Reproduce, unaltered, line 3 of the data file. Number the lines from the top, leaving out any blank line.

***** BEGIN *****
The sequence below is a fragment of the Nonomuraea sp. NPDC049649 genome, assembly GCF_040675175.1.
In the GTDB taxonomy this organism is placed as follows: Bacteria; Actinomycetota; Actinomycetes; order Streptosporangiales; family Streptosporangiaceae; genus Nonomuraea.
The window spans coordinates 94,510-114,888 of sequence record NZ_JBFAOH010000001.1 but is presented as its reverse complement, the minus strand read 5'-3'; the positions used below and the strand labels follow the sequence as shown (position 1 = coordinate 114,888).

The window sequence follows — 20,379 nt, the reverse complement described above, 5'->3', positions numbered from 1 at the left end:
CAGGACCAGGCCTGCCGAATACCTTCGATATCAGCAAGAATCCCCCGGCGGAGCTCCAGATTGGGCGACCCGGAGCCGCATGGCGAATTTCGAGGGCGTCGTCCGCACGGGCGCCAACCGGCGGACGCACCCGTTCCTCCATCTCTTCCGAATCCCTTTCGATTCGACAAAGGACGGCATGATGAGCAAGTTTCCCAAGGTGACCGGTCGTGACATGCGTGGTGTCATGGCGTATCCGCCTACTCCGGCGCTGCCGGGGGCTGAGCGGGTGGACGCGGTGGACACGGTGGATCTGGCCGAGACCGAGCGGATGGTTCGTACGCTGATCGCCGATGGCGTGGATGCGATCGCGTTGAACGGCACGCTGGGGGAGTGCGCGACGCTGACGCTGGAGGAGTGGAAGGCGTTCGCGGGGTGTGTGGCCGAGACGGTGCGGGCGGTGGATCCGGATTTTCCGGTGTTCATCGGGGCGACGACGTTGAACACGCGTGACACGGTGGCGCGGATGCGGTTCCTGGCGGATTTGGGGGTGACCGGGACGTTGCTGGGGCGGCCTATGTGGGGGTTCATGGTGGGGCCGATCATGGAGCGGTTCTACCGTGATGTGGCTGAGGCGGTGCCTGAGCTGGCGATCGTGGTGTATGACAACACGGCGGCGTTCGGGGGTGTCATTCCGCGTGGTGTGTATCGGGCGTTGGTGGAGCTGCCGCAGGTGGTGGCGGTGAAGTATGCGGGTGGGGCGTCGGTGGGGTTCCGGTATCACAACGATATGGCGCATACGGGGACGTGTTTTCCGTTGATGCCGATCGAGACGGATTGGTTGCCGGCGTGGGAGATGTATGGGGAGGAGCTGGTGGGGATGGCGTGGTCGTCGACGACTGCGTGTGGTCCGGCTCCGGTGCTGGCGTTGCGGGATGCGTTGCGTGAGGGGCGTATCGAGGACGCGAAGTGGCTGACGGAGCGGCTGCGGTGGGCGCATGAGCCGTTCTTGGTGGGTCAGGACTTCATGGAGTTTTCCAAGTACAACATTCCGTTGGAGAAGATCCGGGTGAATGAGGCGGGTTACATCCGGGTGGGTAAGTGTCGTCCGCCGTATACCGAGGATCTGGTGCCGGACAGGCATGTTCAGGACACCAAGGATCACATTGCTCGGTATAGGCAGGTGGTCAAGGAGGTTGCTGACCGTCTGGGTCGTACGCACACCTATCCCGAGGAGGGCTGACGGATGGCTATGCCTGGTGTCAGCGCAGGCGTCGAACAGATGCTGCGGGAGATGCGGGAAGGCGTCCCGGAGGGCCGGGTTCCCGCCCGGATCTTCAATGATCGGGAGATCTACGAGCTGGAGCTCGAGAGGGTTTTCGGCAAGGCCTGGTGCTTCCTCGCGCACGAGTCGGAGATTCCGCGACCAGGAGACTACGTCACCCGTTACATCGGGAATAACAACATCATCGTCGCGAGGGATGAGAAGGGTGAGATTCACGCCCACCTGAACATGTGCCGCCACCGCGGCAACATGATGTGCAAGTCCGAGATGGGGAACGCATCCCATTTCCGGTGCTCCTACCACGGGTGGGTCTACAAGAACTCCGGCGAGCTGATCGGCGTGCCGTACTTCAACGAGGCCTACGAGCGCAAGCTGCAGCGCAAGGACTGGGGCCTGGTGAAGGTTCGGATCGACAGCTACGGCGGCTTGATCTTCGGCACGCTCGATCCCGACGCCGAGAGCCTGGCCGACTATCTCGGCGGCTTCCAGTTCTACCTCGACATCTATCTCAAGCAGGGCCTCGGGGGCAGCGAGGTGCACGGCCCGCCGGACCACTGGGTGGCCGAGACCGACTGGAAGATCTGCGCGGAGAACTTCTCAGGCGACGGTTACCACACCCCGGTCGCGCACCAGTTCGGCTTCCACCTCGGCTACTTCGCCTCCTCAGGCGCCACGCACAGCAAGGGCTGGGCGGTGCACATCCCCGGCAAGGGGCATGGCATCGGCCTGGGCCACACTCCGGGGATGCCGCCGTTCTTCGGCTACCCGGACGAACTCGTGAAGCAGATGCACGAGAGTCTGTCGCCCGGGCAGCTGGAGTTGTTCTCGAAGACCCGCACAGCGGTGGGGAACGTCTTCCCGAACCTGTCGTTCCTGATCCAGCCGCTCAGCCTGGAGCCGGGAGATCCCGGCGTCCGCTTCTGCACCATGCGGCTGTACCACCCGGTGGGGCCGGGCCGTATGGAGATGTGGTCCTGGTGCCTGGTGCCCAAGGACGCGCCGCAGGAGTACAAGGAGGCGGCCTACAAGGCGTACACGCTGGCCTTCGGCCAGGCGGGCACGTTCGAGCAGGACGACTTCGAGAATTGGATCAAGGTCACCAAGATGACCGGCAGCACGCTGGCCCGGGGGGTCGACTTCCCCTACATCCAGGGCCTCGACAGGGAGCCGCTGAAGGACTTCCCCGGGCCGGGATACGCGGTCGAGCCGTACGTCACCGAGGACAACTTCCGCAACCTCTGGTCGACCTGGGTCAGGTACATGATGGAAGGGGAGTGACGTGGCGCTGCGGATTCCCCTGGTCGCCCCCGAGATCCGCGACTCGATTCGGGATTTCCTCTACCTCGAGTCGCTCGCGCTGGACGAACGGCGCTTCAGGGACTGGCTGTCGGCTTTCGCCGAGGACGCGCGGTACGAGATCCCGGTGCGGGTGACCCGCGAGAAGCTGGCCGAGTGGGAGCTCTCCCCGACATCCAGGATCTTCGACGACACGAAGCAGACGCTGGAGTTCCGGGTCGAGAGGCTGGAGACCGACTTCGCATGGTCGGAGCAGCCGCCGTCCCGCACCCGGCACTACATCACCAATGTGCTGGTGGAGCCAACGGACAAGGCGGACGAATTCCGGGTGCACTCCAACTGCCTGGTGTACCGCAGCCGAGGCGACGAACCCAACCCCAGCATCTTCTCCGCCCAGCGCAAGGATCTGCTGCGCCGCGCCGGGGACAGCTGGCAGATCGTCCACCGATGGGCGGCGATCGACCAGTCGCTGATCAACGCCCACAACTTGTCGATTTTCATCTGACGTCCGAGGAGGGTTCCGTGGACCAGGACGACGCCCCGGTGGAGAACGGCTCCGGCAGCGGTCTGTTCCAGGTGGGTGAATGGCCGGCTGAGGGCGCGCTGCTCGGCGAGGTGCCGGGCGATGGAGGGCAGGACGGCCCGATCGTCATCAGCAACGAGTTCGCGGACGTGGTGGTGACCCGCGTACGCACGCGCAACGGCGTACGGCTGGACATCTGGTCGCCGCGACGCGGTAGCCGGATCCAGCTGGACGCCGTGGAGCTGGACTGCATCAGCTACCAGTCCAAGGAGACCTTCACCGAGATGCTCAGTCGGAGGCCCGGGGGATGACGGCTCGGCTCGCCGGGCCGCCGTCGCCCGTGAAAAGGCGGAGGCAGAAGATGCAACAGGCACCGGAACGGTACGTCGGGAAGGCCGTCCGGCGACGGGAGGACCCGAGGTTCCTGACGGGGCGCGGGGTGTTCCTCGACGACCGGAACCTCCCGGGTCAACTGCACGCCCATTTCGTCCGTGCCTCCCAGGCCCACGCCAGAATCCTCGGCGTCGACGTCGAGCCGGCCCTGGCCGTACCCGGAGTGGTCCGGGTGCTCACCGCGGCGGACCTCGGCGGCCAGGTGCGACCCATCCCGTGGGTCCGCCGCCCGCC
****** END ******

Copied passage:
The window spans coordinates 94,510-114,888 of sequence record NZ_JBFAOH010000001.1 but is presented as its reverse complement, the minus strand read 5'-3'; the positions used below and the strand labels follow the sequence as shown (position 1 = coordinate 114,888).